Today, when life can feel very abstract, and images misleading, his portraits are incontrovertibly real: figurative paintings of real people, real friends, incorporating patterns he’s found and reproduced by photo transfer, made with his own hands, bearing the traces of his fingers. His exhibitions are an index of his life, and
his community, and the world that he inhabits. Boafo recently opened I STAND BY ME, a show of pattern-filled, beautiful oversized portraits at Chicago’s Mariane Ibrahim Gallery, and that’s where our conversation began.
Why did you choose the title I STAND BY ME?
The title of my current exhibition represents my current state of self-reflection. Individualism and individuality are crucial in times of uncertainty, and this mindset has shifted my role as an artist, and my viewpoint of my role as a person.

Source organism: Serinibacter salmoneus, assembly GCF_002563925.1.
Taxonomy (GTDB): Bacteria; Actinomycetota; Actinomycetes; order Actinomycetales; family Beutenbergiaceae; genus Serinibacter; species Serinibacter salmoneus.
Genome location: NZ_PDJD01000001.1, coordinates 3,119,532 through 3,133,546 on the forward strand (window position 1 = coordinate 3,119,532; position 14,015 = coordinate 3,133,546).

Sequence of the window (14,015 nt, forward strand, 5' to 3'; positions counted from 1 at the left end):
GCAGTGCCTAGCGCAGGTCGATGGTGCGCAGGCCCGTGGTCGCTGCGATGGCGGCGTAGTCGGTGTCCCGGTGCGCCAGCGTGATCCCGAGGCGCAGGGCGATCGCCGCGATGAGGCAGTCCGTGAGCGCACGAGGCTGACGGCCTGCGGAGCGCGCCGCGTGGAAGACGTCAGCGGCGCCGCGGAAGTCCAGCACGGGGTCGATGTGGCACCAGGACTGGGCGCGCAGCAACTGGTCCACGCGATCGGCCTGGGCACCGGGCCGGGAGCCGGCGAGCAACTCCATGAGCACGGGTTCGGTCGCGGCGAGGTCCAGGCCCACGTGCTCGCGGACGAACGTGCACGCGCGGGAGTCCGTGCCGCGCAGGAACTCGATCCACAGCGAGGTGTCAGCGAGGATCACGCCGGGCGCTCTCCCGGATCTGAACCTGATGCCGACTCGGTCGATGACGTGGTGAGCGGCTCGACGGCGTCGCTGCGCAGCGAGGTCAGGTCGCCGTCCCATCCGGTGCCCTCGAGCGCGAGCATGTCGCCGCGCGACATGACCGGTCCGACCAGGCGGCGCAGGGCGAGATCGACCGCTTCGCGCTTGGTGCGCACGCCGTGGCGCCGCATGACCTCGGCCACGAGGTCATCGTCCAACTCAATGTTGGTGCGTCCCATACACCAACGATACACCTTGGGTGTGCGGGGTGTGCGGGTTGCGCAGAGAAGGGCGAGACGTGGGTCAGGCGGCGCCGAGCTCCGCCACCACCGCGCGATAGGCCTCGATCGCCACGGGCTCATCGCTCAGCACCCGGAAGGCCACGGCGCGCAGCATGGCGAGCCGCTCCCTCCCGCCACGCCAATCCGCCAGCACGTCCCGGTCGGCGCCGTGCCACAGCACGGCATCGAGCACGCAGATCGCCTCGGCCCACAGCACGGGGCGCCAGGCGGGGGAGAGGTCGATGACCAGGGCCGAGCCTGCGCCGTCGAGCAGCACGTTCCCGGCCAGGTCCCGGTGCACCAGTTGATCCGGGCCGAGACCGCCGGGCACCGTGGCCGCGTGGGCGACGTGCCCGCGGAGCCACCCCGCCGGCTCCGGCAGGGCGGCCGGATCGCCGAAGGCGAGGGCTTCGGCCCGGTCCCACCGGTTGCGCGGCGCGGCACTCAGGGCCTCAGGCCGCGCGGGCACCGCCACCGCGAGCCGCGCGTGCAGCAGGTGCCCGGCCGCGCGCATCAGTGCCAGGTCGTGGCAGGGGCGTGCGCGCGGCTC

The traits associated with I STAND BY ME are ever-important, not only to myself but for the general public during this pandemic and state of crisis.
By bringing forth this vision in my current body of work on view, I hope to invite the audience to reflect and, most importantly, to value themselves.
How did you choose your subjects for this new series of portraits?
The subjects are those around me and those I am inspired by in the creative world. Many are visionaries, most of whom are underrepresented and invisible; some who are already recognised.